The items that are in bold above are the ones we’re using in this example.  You should play around with the others to get a feeling for how they work but most are fairly straight forward.  You’ll also note that one of the items is part of the IPAM plugin.  We arent going to cover those in this post (we will later!) but for now just know that we’re using multiple CNI plugins to make this work.

Ok – so now that we have our network definition, we want to run it.  However – at this point we’ve only defined characteristics of the bridge.  The point of CNI is to network containers so we need to tell the plugin about the container we want to work with as well.  These variables are passed to the plugin via environmental variables.  So our command might look like this…

Let’s walk through this.  I think most of you are probably familiar with using environmental variables on systems by setting them at the shell or system level.  In addition to that, you can also pass them directly to a command.  When you do this, they will be used only by the executable you are calling and only during that execution.  So in this case, the following variables will be passed to the bridge executable…

  • CNI_COMMAND=ADD – We are telling CNI that we want to add a connection
  • CNI_CONTAINER=1234567890 – We’re telling CNI that the network namespace we want to work is called ‘1234567890’ (more on this below)
  • CNI_NETNS=/var/run/netns/1234567890 – The path to the namespace in question
  • CNI_IFNAME=eth12 – The name of the interface we wish to use on the container side of the connection
  • CNI_PATH=pwd – We always need to tell CNI where the plugin executables live.  In this case, since we’re already in the ‘cni’ directory we just have the variable reference pwd (present working directory). You need the ticks around the command pwd for it to evaluate correctly. Formatting here seems to be removing them but they are in the command above correctly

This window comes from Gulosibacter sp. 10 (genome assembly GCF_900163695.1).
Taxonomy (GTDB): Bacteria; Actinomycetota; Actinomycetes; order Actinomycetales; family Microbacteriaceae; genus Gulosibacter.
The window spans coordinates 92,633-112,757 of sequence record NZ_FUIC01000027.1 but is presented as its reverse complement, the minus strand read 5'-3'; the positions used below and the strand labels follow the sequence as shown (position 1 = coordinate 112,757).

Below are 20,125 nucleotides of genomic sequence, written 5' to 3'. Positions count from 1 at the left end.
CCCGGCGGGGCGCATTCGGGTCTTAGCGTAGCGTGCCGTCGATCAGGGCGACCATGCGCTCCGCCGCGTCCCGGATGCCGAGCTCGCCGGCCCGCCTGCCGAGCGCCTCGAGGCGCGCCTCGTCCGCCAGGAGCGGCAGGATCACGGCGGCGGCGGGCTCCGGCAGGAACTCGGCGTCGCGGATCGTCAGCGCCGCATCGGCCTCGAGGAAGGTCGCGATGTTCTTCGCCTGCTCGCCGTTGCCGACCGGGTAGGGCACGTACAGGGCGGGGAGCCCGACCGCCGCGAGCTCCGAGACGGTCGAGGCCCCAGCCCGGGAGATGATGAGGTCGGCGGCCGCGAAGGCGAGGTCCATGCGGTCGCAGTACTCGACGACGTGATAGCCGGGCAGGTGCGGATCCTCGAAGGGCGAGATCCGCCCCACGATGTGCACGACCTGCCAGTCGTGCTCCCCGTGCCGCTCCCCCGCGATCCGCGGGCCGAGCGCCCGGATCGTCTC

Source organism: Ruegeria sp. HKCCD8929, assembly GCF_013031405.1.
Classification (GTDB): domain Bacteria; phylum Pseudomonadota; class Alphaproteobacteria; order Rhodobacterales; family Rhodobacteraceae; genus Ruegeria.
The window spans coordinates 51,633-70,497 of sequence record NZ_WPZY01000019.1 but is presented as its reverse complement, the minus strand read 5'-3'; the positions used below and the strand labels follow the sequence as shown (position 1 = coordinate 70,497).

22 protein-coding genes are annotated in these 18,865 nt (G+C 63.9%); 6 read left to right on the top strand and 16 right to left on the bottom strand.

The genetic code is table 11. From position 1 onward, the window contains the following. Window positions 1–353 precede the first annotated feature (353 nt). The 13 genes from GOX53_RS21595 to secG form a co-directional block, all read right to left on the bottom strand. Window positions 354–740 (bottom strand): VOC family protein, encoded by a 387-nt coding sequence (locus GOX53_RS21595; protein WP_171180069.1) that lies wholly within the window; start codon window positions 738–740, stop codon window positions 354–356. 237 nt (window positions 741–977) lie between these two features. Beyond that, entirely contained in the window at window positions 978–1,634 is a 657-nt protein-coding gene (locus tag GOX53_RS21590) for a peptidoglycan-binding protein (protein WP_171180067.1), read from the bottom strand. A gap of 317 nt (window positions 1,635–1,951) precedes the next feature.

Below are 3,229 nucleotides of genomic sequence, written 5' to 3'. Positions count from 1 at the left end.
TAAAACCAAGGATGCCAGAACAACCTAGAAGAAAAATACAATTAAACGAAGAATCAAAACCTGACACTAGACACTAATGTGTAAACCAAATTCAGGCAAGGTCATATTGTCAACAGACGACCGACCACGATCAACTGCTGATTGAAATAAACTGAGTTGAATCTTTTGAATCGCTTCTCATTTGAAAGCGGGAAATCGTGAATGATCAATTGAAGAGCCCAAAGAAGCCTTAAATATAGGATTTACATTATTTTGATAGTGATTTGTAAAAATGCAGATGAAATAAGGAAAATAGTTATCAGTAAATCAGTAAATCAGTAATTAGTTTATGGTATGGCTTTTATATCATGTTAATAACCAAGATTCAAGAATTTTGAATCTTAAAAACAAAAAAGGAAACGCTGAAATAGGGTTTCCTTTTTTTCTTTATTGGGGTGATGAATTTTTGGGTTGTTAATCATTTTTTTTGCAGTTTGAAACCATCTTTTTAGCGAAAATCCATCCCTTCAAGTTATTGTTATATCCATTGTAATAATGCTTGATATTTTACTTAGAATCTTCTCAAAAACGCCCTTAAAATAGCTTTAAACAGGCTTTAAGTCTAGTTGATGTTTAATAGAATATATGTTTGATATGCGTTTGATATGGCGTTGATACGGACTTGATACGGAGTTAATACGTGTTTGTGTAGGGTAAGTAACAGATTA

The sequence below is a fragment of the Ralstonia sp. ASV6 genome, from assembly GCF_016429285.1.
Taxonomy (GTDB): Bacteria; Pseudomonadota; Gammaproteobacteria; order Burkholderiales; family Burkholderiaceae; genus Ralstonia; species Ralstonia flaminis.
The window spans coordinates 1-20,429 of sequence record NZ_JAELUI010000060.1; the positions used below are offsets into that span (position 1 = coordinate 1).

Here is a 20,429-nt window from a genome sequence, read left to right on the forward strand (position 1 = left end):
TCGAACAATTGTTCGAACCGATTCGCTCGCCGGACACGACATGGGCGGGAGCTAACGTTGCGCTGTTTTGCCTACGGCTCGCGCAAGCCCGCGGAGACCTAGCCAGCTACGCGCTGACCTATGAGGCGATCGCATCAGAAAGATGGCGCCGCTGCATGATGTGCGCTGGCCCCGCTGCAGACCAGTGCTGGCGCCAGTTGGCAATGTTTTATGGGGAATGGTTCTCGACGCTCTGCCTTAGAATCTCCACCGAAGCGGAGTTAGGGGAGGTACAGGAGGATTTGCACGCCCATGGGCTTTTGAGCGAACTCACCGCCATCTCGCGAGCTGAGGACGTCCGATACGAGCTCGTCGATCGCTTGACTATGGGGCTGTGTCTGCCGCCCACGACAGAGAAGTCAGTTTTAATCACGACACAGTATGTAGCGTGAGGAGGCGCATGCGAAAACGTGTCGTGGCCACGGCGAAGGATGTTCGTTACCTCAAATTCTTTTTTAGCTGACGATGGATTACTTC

Once the variables you wish to pass to the executable are defined, we then pick the plugin we want to use which in this case is bridge.  Lastly – we feed the network configuration file into the plugin using STDIN.  To do this just use the left facing bracket ‘<‘.  Before we run the command, we need to create the network namespace that the plugin is going to work with.  Tpically the container runtime would handle this but since we’re keeping things simple this first go around we’ll just create one ourselves…

Once that’s created let’s run the plugin…

Running the command returns a couple of things.  First – it returns an error since the IPAM driver can’t find the file it uses to store IP information locally.  If we ran this again for a different namespace, we wouldn’t get this error since the file is created the first time we run the plugin.  The second thing we get is a JSON return indicating the relevant IP configuration that was configured by the plugin.  In this case, the bridge itself should have received the IP address of 10.15.20.1/24 and the namespace interface would have received 10.15.20.2/24.  It also added the default route and the 1.1.1.1/32 route that we defined in the network configuration JSON.  So let’s look and see what it did…

Notice we now have a bridge interface called ‘cni_bridge0’ which has the IP interface we expected to see.  Also note at the bottom we have one side of a veth pair.  Recall that we also asked it to enable masquerading.  If we look at our hosts iptables rules we’ll see the masquerade and accept rule…

Let’s now look in the network namespace…

Our namespace is also configured as we expected.  The namespace has an interface named ‘eth12’ with an IP address of 10.15.20.2/24 and the routes we defined are also there.  So it worked!

This was a simple example but I think it highlights how CNI is implemented and works.  Next week we’ll dig further into the CNI plugins as we examine an example of how to use CNI with a container runtime.

Before I wrap up – I do want to comment briefly on one item that I initially got hung up on and that’s how the plugin is actually called.  In our example – we’re calling a specific plugin directly.  As such – I was initially confused as to why you needed to specify the location of the plugins with the ‘CNI_PATH’.  After all – we’re calling a plugin directly so obviously we already know where it is.  The reason for this is that this is not how CNI is typically used.  Typically – you have a another application or system that is reading the CNI network definitions and running them.  In those cases, the CNI_PATH will already be defined within the system.  Since the network configuration file defines what plugin to use (in our case bridge) all the system would need to know is where to find the plugins.  To find them, it references the CNI_PATH variable.  We’ll talk more about this in future posts where we discuss what other applications use CNI (cough, Kubernetes, cough) so for now just know that the example above shows how CNI works, but does not show a typical use case outside of testing.